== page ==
Music Profs Receive Luce Foundation Grant to Explore Indonesian Music Archives

Professors Anna Maria Busse Berger and Henry Spiller
Professors Anna Maria Busse Berger and Henry Spiller just received a Luce Foundation grant. (Courtesy photo)

Compiled from a story by Jeffrey Day, College of Letters and Science

UC Davis professors Henry Spiller and Anna Maria Busse Berger have received a major grant from the Henry Luce Foundation’s Asia Program to investigate the indigenous music of the archipelago. Documentation of these materials has been largely hidden and dismissed.

The award to the College of Letters and Science’s Department of Music professors will provide funding for research, two conferences and post-doctoral fellowships. Titled “Toward a music history of the Indonesian archipelago,” the project will last from fall 2019 to spring 2021.

“This material has been difficult to find, scattered and ignored,” Spiller said. “It has been ignored because it was collected by missionaries and considered biased, but that’s throwing out the baby with the bathwater. We’re not trying to redeem the missionaries, but to make the priceless information they collected available to all interested parties.”

Bringing their expertise together

The collaboration is unusual because although both professors are musicologists, they specialize in very different areas. Busse Berger is an expert in medieval and Renaissance music, and Spiller’s research is on music and dance of West Java in Indonesia. During her research, Busse Berger came across reports on Indonesian music by missionaries, and brought it to Spiller’s attention. They both decided to pursue the research jointly.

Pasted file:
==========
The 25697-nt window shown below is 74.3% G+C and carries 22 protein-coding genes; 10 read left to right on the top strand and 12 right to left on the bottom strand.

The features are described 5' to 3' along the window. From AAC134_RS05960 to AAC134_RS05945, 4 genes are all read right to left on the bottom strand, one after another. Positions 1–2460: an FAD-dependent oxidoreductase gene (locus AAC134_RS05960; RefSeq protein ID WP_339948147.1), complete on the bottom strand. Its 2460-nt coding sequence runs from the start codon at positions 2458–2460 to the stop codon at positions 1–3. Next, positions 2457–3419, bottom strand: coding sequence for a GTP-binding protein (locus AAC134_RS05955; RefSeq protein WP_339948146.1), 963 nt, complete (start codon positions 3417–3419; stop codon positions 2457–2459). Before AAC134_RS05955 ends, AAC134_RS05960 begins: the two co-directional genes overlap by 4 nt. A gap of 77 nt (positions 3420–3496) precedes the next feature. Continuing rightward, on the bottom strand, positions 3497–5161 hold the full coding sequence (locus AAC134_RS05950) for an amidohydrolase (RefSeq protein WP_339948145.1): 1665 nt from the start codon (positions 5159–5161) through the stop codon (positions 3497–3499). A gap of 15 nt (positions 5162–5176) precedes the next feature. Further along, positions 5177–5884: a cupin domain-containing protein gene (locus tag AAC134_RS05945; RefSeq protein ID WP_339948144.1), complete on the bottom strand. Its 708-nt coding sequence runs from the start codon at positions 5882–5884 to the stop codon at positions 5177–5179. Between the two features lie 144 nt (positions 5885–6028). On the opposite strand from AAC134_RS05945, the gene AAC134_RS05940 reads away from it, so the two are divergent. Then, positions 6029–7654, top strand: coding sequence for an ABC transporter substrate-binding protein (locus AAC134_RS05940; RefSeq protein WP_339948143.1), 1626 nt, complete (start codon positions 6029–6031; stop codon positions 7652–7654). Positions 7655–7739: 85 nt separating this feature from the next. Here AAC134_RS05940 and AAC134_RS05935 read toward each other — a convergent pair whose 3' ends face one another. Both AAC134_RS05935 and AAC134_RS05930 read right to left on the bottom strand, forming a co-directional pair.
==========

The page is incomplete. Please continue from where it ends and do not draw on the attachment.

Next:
Rich and tumultuous history

The long and tumultuous history of Indonesia makes studying the music problematic. The vast territory was subject to overlapping global, political, social and religious movements from the 7th century to the end of World War II when Indonesia became an independent nation.

Most sources of information are difficult to interpret. Spiller and Busse Berger’s project will make the materials widely accessible for the first time to all music scholars.

“By putting our sources into dialogue with one another, our goal is to reframe them as multiple historical narratives embedded within musical ideologies and activities,” Busse Berger said. “It promotes a more nuanced understanding of the interplay between indigenous traditions, missionary influences and other agents of musical change.”

Read the complete story, and more history of the faculty expertise, on the College of Letters and Science web site

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